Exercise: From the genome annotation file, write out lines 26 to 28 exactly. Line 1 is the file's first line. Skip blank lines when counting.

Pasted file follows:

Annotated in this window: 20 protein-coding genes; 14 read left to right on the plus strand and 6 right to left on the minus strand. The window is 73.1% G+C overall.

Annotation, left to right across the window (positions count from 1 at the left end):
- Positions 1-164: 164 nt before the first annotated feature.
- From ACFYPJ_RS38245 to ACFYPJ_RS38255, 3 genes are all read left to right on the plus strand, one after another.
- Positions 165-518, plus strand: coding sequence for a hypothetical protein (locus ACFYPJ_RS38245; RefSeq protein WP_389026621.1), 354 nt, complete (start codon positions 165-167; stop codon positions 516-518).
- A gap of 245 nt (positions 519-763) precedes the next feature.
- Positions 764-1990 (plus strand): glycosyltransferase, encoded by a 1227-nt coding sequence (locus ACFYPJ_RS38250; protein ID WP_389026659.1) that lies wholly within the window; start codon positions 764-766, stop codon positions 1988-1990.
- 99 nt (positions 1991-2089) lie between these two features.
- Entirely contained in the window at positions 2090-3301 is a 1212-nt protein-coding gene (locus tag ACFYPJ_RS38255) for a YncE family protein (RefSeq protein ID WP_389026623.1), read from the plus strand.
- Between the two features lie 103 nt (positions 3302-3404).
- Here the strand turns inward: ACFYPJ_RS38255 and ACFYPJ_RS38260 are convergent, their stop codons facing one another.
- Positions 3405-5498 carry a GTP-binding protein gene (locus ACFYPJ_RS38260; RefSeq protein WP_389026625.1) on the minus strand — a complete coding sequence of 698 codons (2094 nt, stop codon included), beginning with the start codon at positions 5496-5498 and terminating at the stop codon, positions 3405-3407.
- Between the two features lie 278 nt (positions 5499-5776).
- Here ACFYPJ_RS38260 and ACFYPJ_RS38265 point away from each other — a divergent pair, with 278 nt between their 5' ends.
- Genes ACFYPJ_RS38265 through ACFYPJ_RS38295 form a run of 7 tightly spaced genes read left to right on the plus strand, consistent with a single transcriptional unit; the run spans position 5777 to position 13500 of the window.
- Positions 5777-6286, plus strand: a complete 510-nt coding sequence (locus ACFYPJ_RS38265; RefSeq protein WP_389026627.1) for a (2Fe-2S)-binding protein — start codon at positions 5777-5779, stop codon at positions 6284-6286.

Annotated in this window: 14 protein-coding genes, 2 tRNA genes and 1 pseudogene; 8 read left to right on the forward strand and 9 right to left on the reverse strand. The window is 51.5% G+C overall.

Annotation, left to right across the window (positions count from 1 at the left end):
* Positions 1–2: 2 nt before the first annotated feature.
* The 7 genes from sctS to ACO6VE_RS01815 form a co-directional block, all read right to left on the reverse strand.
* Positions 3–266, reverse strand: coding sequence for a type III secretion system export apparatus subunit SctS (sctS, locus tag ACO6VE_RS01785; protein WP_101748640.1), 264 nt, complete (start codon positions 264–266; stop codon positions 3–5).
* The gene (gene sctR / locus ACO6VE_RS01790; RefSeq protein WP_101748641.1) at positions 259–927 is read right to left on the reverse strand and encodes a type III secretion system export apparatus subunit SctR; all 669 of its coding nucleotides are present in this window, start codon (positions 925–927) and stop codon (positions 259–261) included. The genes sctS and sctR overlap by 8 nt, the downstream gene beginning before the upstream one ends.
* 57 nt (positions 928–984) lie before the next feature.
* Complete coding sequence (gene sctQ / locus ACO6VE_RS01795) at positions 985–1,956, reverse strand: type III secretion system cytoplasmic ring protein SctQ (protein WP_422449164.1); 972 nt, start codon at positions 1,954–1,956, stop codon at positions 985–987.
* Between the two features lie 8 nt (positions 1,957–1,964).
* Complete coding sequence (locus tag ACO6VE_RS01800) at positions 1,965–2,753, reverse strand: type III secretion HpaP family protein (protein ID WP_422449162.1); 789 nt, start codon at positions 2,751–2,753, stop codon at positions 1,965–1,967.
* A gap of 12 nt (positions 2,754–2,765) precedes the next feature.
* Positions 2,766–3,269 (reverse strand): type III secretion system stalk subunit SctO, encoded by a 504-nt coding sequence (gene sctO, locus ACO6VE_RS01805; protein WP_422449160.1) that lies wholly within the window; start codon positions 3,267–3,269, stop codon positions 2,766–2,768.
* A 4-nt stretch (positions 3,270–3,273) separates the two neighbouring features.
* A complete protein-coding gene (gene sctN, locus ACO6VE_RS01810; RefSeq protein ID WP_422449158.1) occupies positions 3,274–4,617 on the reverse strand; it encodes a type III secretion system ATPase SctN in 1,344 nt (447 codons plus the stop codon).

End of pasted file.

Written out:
* Complete coding sequence (locus tag ACO6VE_RS01800) at positions 1,965–2,753, reverse strand: type III secretion HpaP family protein (protein ID WP_422449162.1); 789 nt, start codon at positions 2,751–2,753, stop codon at positions 1,965–1,967.
* A gap of 12 nt (positions 2,754–2,765) precedes the next feature.
* Positions 2,766–3,269 (reverse strand): type III secretion system stalk subunit SctO, encoded by a 504-nt coding sequence (gene sctO, locus ACO6VE_RS01805; protein WP_422449160.1) that lies wholly within the window; start codon positions 3,267–3,269, stop codon positions 2,766–2,768.